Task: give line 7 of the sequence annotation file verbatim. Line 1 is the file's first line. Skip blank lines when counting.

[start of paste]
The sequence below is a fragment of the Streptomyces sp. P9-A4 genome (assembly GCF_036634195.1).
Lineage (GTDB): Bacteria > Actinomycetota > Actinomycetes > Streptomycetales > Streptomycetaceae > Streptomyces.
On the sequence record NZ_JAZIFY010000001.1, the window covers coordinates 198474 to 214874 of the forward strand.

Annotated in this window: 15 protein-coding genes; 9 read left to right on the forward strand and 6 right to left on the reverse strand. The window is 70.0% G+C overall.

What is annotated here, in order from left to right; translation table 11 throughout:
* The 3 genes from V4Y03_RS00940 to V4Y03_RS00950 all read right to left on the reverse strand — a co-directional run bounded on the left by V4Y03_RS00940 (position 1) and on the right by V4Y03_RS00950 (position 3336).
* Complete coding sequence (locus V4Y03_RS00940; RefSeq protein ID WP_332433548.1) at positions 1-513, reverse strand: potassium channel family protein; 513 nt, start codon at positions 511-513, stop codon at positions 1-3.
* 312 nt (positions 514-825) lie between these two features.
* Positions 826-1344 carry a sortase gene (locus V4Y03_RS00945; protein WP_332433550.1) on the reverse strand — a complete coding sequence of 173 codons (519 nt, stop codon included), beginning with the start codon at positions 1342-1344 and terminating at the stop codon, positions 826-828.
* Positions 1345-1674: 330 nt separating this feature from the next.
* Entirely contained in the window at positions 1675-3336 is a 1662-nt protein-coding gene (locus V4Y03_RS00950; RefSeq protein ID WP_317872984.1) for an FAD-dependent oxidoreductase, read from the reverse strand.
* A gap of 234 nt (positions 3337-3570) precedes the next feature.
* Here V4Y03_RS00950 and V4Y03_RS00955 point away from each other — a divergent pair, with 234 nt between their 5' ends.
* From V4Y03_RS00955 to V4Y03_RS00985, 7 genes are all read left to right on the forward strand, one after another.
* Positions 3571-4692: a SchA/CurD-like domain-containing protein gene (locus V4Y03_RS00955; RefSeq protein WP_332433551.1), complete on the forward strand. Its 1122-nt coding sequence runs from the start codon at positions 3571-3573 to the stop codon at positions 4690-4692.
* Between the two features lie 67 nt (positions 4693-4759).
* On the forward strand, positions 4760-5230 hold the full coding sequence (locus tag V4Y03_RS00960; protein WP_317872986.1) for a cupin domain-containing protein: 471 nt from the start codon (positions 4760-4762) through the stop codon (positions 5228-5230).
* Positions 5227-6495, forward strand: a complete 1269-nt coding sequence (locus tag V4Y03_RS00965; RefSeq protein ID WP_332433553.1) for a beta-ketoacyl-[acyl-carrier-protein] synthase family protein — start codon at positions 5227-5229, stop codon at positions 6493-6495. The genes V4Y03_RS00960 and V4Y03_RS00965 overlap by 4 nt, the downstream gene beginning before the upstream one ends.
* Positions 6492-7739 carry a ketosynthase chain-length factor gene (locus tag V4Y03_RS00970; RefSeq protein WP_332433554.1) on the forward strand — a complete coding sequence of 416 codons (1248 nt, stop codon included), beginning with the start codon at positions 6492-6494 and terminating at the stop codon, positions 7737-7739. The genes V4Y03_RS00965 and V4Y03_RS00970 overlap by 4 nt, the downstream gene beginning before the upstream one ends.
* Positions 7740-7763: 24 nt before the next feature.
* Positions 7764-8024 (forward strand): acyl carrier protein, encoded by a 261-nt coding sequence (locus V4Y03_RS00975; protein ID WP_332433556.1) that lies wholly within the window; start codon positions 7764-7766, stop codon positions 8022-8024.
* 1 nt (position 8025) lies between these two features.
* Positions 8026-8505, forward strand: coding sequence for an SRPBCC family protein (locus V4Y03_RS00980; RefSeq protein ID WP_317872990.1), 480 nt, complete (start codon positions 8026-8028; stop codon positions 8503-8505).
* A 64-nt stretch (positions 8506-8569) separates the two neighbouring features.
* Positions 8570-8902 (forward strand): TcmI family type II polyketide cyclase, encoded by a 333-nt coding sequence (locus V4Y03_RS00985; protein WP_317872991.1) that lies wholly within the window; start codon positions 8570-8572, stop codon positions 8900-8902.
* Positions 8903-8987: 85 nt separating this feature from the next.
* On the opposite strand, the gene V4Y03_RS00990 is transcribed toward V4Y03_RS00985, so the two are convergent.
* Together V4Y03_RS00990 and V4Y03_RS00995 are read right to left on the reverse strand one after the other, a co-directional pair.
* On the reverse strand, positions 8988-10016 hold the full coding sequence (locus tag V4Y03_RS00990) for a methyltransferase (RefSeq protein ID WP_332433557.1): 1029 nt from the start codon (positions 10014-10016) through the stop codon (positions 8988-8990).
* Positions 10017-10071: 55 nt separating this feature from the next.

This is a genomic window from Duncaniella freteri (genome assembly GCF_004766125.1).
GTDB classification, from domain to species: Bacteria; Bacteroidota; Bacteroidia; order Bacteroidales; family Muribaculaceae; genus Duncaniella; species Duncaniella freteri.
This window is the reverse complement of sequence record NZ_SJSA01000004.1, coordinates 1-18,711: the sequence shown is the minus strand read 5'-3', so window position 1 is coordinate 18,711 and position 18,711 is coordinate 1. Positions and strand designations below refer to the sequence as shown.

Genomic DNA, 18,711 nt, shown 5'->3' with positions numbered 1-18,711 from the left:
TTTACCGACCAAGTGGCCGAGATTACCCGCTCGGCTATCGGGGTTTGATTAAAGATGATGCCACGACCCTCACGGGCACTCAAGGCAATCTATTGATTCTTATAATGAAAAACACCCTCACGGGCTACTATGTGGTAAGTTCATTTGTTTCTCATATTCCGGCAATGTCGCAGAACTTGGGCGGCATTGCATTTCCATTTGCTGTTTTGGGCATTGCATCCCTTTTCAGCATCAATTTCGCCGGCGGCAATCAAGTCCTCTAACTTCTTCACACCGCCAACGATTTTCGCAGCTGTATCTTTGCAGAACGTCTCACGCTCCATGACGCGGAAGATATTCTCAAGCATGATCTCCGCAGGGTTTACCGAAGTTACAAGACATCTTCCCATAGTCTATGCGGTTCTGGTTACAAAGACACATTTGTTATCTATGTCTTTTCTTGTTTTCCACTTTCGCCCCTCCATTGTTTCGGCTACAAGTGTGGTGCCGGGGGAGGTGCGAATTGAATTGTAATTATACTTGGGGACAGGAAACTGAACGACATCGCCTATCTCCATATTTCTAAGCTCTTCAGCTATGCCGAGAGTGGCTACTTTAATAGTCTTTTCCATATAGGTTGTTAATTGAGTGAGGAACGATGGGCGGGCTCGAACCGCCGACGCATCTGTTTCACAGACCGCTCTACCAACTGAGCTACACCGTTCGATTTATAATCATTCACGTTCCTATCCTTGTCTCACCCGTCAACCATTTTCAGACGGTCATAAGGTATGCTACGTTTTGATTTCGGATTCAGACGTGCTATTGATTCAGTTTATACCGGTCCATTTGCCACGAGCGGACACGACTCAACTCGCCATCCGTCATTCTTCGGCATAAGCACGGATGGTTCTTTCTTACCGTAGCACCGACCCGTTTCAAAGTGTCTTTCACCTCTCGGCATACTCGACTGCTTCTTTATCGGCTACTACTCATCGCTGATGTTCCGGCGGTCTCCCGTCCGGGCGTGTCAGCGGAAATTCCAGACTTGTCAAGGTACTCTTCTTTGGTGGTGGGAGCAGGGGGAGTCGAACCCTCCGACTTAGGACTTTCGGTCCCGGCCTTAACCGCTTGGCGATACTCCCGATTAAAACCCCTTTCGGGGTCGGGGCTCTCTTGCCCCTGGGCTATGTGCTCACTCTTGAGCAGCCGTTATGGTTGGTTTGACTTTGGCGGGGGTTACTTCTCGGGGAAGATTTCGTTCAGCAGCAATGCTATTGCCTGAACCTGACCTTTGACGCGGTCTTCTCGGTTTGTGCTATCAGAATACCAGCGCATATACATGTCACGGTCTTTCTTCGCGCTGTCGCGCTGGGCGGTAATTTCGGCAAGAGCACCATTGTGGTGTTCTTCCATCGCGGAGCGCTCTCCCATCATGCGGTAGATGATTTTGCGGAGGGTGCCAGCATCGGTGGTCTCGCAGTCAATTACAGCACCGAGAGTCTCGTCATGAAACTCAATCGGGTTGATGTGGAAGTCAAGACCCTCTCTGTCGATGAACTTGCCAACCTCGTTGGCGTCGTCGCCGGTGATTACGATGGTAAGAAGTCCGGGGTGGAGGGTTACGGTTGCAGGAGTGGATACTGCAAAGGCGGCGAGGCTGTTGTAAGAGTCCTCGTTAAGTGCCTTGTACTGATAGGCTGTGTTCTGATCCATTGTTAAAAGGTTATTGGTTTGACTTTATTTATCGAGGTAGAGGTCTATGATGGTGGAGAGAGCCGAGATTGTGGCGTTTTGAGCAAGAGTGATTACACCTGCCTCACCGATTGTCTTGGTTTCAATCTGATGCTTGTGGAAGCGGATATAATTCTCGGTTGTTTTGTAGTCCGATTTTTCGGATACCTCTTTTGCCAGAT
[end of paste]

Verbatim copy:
* Complete coding sequence (locus V4Y03_RS00940; RefSeq protein ID WP_332433548.1) at positions 1-513, reverse strand: potassium channel family protein; 513 nt, start codon at positions 511-513, stop codon at positions 1-3.